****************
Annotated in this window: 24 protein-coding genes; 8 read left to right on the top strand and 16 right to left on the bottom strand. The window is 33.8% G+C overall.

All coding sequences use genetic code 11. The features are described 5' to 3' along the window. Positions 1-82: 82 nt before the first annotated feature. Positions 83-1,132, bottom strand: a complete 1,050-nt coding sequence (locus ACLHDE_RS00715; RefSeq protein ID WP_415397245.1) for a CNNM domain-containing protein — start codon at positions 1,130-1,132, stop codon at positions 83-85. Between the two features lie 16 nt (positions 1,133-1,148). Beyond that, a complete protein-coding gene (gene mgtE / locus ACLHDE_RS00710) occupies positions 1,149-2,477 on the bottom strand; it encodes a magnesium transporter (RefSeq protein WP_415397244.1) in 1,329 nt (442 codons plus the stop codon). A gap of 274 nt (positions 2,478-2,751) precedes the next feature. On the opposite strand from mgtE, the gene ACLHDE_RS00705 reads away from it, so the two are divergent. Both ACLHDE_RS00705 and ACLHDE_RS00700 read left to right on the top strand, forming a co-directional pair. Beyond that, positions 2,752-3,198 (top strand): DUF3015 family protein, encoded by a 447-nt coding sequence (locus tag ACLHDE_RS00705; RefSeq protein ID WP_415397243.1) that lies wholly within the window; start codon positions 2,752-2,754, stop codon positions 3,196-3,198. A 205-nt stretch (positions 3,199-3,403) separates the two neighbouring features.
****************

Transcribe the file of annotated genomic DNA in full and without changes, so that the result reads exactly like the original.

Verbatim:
Annotated in this window: 24 protein-coding genes; 8 read left to right on the top strand and 16 right to left on the bottom strand. The window is 33.8% G+C overall.

All coding sequences use genetic code 11. The features are described 5' to 3' along the window. Positions 1-82: 82 nt before the first annotated feature. Positions 83-1,132, bottom strand: a complete 1,050-nt coding sequence (locus ACLHDE_RS00715; RefSeq protein ID WP_415397245.1) for a CNNM domain-containing protein — start codon at positions 1,130-1,132, stop codon at positions 83-85. Between the two features lie 16 nt (positions 1,133-1,148). Beyond that, a complete protein-coding gene (gene mgtE / locus ACLHDE_RS00710) occupies positions 1,149-2,477 on the bottom strand; it encodes a magnesium transporter (RefSeq protein WP_415397244.1) in 1,329 nt (442 codons plus the stop codon). A gap of 274 nt (positions 2,478-2,751) precedes the next feature. On the opposite strand from mgtE, the gene ACLHDE_RS00705 reads away from it, so the two are divergent. Both ACLHDE_RS00705 and ACLHDE_RS00700 read left to right on the top strand, forming a co-directional pair. Beyond that, positions 2,752-3,198 (top strand): DUF3015 family protein, encoded by a 447-nt coding sequence (locus tag ACLHDE_RS00705; RefSeq protein ID WP_415397243.1) that lies wholly within the window; start codon positions 2,752-2,754, stop codon positions 3,196-3,198. A 205-nt stretch (positions 3,199-3,403) separates the two neighbouring features.